In addition to medications, rest, heat and cold therapies, hip lift or physiotherapy, and hip replacement surgery reduce pain and provide many years of more comfortable movements.
During hip replacement surgery, damaged parts of the hip joint are removed and replaced with an artificial implant or prosthesis.
Special considerations for children
Children who complain of pain in the leg or hip should be taken seriously and the pain should not be ignored. If the pain is persistent, if there is a limp, or if the child has a fever, you should contact a health professional.
Possible concerns in children with hip pain include:
- A sliding upper femoral epiphysis, a condition in which the bone growth plate of the femoral head moves out of place.
- Legg-Calvé-Perthes disease, or vascular necrosis of the femoral head.
- Juvenile rheumatoid arthritis or Still’s disease.
If there is fever, there may be septic arthritis or an infection of the hip joint. This may be due to a virus or bacteria.
Symptoms include fever, pain, lameness and, sometimes, inability to walk.
Viral infections are the most common cause of synovitis in babies and resolve without treatment.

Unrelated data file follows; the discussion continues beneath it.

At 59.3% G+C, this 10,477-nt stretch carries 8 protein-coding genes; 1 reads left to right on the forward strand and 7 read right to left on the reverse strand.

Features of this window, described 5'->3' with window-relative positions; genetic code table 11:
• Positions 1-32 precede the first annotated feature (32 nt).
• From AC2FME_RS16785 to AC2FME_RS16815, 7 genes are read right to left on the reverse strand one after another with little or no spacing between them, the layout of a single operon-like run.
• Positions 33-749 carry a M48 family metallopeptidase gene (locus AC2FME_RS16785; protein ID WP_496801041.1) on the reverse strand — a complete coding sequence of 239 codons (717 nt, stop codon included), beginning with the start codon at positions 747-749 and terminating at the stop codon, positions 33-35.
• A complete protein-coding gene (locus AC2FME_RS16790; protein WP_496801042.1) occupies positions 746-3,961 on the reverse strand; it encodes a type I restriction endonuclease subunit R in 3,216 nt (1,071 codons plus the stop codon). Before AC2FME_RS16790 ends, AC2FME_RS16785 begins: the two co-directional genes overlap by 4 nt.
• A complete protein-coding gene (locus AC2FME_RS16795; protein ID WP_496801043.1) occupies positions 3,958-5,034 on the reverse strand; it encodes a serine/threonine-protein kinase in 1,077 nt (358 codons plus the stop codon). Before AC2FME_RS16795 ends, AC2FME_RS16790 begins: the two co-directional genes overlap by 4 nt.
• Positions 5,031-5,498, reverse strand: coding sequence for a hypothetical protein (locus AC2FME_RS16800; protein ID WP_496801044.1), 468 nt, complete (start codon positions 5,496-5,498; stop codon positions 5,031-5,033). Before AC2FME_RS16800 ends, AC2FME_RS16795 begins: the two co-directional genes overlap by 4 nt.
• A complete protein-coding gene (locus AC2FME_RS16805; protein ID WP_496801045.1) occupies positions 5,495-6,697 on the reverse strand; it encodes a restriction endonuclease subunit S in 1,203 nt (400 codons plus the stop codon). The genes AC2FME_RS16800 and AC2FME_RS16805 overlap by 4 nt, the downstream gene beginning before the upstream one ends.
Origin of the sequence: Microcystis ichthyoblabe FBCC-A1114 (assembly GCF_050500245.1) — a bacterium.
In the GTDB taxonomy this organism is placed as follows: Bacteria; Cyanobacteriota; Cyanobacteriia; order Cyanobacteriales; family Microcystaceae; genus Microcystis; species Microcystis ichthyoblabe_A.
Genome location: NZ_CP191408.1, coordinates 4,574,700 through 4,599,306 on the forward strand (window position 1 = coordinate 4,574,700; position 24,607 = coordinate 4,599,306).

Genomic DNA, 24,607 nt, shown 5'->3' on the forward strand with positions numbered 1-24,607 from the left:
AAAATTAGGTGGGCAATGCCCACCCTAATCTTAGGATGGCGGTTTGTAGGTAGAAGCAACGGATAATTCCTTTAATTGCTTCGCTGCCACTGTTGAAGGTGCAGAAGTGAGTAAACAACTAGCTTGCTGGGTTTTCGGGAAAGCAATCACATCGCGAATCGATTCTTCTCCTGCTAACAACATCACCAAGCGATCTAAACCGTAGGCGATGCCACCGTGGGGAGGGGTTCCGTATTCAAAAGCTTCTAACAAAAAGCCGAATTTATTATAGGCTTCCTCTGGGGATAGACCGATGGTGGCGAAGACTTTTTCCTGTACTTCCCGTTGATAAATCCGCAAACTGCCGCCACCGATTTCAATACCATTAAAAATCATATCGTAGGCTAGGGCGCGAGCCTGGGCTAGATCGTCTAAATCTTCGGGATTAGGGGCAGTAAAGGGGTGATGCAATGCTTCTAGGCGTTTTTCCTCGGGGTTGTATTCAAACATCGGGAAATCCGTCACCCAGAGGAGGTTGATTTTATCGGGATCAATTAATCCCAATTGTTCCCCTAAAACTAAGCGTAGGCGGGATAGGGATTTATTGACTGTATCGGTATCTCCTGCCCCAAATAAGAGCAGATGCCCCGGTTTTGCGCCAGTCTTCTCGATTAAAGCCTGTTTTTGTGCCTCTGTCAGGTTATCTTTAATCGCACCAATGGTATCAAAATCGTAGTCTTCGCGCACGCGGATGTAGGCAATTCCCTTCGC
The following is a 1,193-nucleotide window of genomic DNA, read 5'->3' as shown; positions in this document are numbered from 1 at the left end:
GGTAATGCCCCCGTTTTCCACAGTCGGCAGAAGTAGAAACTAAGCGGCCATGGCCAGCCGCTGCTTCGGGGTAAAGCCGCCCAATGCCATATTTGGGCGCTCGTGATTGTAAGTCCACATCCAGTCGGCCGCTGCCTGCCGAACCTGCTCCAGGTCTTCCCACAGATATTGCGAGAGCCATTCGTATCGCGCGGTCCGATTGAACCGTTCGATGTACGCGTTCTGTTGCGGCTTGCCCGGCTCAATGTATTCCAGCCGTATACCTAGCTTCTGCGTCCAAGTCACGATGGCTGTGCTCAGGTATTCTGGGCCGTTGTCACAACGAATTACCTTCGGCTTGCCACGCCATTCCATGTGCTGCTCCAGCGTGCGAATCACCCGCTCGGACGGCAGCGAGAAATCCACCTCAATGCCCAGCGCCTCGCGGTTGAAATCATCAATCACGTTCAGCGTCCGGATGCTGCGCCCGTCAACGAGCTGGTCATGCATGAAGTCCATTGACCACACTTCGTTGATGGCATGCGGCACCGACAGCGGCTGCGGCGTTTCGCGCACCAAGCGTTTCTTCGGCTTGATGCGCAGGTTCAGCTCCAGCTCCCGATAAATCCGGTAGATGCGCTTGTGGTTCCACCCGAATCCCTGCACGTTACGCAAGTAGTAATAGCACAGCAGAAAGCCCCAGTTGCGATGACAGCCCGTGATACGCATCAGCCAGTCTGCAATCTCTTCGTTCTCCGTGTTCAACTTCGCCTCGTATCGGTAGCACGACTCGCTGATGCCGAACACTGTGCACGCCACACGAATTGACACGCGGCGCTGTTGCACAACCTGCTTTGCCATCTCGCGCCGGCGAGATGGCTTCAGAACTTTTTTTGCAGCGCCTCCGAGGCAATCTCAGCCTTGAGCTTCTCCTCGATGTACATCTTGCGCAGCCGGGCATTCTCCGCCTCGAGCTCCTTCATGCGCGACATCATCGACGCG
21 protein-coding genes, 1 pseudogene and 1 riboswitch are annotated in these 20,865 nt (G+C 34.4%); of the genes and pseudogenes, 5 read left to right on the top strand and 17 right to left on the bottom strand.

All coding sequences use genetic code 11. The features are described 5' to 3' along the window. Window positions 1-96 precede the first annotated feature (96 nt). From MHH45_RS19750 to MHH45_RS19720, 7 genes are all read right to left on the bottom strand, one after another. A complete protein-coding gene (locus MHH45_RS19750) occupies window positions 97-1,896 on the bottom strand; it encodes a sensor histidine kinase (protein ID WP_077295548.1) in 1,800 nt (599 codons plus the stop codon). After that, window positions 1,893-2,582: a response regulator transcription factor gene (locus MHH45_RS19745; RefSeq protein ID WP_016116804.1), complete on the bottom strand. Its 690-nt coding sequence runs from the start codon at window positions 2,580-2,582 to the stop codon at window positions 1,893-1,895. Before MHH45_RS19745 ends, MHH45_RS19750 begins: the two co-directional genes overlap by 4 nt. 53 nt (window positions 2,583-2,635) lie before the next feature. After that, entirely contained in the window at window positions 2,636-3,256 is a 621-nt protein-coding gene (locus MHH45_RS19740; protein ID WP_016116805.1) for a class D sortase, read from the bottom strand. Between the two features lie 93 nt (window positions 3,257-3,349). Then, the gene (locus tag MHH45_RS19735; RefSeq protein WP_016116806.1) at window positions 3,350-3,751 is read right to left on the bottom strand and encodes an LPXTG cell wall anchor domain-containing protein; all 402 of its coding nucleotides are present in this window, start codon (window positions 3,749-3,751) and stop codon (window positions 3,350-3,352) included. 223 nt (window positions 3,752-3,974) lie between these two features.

Prevention options include:
- Stretching and strengthening programs that help rehabilitate the injury are often the same ones that will help prevent it.
- Starting a sport without stretching is a risk of injury should ensure adequate warming before starting any exercise.
Every time the heel of the foot hits the ground, a shock wave travels through the body, all the way to the head. A healthy body will absorb this impact.
But if the feet are not in their correct operating position, more of this shock is allowed to move through the body to weaken other joints, including the hips and spine.
Healthy feet should be maintained, bows should be well supported and shoes should provide maximum shock absorption.